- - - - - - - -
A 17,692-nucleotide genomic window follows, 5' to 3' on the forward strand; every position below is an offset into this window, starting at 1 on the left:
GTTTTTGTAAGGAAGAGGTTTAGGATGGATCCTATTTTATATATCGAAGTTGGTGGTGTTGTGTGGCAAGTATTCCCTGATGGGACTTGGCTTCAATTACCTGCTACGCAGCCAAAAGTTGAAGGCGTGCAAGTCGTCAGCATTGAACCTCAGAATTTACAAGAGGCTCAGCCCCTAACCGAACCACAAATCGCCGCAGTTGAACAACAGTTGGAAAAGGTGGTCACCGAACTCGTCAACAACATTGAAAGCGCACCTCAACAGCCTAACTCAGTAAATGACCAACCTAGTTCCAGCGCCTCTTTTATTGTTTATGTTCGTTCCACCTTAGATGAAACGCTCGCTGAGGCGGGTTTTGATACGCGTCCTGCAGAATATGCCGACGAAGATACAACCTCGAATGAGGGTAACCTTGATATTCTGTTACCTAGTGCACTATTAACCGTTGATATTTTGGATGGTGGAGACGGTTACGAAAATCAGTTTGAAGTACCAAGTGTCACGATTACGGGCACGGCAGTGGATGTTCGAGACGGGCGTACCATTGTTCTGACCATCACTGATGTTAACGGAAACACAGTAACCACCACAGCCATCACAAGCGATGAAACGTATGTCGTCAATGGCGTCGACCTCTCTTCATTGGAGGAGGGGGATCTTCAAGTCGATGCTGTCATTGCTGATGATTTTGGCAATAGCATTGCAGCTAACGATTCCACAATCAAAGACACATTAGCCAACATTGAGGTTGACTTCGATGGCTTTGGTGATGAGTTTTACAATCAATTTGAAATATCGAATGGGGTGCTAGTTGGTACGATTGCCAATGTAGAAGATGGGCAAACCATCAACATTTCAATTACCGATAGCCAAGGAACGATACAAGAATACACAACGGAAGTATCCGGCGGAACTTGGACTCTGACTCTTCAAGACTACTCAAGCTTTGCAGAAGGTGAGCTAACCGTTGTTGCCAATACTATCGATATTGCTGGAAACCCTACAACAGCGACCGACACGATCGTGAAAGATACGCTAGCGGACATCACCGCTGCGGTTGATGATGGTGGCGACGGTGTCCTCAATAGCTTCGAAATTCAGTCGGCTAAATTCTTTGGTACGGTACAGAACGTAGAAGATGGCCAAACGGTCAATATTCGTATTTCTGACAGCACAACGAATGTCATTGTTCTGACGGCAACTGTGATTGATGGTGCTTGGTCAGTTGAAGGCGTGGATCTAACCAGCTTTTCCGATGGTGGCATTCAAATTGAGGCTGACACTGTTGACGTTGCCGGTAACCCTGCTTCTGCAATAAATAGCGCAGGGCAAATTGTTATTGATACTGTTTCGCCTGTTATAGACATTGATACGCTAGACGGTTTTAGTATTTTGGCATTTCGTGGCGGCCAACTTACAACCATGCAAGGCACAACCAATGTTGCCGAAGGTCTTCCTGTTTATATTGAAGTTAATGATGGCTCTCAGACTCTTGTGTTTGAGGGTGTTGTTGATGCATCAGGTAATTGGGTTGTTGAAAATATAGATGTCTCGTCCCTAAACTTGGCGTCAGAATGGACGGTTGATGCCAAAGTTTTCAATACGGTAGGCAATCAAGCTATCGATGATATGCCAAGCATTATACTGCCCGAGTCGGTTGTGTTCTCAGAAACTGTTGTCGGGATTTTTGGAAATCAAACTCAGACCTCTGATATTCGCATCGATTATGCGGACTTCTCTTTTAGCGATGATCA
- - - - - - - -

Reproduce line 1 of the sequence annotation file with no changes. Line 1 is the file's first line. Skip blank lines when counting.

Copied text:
A 17,692-nucleotide genomic window follows, 5' to 3' on the forward strand; every position below is an offset into this window, starting at 1 on the left: